Hungry As A Bear

Sage ReddyHealth

This post is excerpted from my book Oh, Shut Up And Eat: the 4 healthy eating habits of lean ‘n happy people. It’s part 2 of a series on hunger vs appetite. Part 1: I Could Eat A Horse.

The eating habits of our sped-up, tech-seduced, overmedicated culture are mostly Cartesian in nature: they’re mechanistic and cold. Food, for us, is mostly a fuel. Pull up, fill up, go! Eating in our neurotic culture has little or nothing to do with hunger.

Between ready-to-eat packaged foods and fast food, food here is available around the clock. As Jeff Mander says, “We live in an age when pizza gets to your home before the police.” We already know that your mind’s fine—thank you very much—with its “fill ‘er up and go” attitude. But what does your body think of it?

Frankly, not much. Food is not always welcome in the body, you know. What?! Yes, let me repeat: your body does not always welcome food. This simple fact of nature boggles our civilized minds. So when is food most welcome?

When you’re hungry!

“Our toaster has two settings: too soon or too late.” ~ Sam Levenson

Hunger vs Appetite

That said, there’s hunger and then there’s appetite. A healthy appetite is a good thing, be it for food or for life. You wanna eat means you wanna live. Then what’s the problem?

The problem is, we mistake appetite for hunger.

Just because you have the appetite doesn’t mean you’re hungry. Appetite represents a want, not a need: you want food but you don’t need it. Hunger, on the other hand, is a need, not a want. It’s a need that must be satisfied— or else.

Food is best when you have the hunger and the appetite; it’s sort of O.K. when you have the appetite but not the hunger; it’s totally unwelcome when you have neither. Put another way, food is best when your body needs it, sort of O.K. when you want it (but don’t need it), and horrible when you neither need it nor want it.

Even if you don’t need the food you’re mowing through, you should at the very least want it. Otherwise, you put your mind/body system into what I call the “zombie zone”—prone to extreme mindlessness. Unwanted food is like sex with people you’re not into: harmless on occasion, but destructive in the long haul.

That said, let me clarify. I didn’t say, “never ever eat unless you’re hungry.” Nor am I suggesting that you should be famished before you think about food. What I am saying is “It’s better to eat when you’re hungry.” Your body is forgiving. Just don’t push your luck.

Mind & Body Doing A Tango

Your mind may find unnecessary food gratifying; your body doesn’t. Your body looks forward to unwanted food as much as you do to a telemarketing call, to email spam, or to unsolicited advice. The food, the unsolicited advice or product may all be good, but that’s not the point. The point is the timing is off.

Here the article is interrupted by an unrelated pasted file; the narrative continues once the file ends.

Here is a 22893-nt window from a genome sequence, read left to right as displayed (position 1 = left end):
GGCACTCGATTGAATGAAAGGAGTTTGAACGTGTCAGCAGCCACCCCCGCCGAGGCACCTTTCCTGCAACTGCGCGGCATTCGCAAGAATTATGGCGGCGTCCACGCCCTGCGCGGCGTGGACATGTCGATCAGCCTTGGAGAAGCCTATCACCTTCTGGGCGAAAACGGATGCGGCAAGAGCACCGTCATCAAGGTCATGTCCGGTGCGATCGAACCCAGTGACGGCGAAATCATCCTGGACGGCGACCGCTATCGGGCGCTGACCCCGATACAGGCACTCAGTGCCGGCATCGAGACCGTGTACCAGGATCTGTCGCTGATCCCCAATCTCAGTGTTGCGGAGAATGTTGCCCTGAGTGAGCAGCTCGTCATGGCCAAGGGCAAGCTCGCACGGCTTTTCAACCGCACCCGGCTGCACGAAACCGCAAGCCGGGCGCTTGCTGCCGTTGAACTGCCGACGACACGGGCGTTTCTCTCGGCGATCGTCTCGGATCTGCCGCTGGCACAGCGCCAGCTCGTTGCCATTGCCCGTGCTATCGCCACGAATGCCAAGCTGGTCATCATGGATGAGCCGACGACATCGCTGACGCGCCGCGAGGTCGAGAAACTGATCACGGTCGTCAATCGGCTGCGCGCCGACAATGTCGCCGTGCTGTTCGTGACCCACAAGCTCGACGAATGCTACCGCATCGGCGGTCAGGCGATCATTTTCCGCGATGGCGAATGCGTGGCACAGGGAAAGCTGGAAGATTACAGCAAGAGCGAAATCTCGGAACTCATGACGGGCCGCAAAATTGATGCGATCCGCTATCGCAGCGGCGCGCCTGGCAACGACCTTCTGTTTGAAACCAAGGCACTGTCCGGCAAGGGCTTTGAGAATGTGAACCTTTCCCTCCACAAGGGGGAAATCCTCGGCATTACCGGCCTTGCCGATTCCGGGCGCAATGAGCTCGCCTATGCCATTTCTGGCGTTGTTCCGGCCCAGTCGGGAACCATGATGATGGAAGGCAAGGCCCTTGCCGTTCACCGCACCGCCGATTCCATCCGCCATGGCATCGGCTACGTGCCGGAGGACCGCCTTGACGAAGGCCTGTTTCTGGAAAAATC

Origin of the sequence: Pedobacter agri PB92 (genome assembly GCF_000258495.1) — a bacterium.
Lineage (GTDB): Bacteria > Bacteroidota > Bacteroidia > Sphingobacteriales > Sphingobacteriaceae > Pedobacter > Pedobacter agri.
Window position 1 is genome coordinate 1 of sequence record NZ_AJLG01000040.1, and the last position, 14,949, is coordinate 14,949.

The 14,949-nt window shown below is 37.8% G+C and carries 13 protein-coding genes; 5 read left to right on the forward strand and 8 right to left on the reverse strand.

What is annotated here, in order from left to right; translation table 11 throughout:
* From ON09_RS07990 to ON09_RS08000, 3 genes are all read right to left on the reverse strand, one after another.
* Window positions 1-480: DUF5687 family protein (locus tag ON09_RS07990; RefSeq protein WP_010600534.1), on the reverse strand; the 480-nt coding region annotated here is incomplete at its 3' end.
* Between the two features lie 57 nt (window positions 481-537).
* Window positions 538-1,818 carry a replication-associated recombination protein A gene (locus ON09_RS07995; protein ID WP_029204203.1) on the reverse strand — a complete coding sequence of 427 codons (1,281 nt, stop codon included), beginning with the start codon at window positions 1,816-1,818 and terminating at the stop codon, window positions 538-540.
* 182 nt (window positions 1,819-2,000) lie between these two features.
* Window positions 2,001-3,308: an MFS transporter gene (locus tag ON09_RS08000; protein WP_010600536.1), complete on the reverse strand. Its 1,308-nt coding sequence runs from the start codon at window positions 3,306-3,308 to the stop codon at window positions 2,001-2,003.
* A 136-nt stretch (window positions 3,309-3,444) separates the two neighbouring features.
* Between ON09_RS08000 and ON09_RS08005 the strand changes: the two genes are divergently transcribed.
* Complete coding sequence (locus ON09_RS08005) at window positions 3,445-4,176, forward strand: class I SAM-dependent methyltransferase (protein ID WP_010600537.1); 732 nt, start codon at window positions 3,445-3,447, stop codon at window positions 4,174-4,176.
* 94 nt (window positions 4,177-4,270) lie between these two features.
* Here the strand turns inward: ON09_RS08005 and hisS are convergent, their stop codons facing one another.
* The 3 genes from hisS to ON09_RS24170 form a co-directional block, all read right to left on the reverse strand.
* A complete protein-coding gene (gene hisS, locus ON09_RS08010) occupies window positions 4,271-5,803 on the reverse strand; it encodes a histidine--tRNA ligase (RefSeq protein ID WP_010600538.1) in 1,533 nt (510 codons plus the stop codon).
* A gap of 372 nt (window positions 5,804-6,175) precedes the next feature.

Which makes it unwelcome.

Both food (thanks to packaged food) and sex (thanks to porn) are available 24/7 in our culture. Your mind’s ready to seize the thrill; your body, not so much. Hunger is to eating what arousal is to sex: the body’s not up for it just because the mind is. For it to work, your mind must plug into the socket of your body. (The sexual pun was unintended, but it’s rather convenient.)

Or as the Wisefool would say…

“Both food and sex come with the same basic instructions: find a socket that works, plug in, enjoy! With food, the socket’s called ‘hunger.’” ~ the Wisefool

Fine! But how do you know when your body is ready to, you know, plug in?

Simple, listen to your body; it’ll tell you. With food, the body speaks to you via a sensation called hunger. When you’re hungry, eat. Otherwise, don’t. Which is what Gramma would have told you. And you thought life was complicated.

Eating only when hungry amounts to thinking with your belly—instead of with your head as you’ve been taught to do. We do a good job of thinking with our heads, but in the process we also disconnect from our bodies. The head’s good for analysis and problem solving, but not so good for helping you connect with life as we know it. So when it comes to food, it’s much better to think with your belly.

You take all this in, then point your finger at the man with a protruding belly and exclaim, “But isn’t that what he does? He thinks with his belly. Look at it!”

If only. Looks can be deceptive, and often are. The reality is that the man with the large belly has disconnected from his body. His brain and his belly have their own separate agenda. His mind is not plugged into his body.

This post was excerpted from my book Oh, Shut Up And Eat: the 4 healthy eating habits of lean ‘n happy people. It’s part 2 of a series on hunger vs appetite. Part 1: I Could Eat A Horse.

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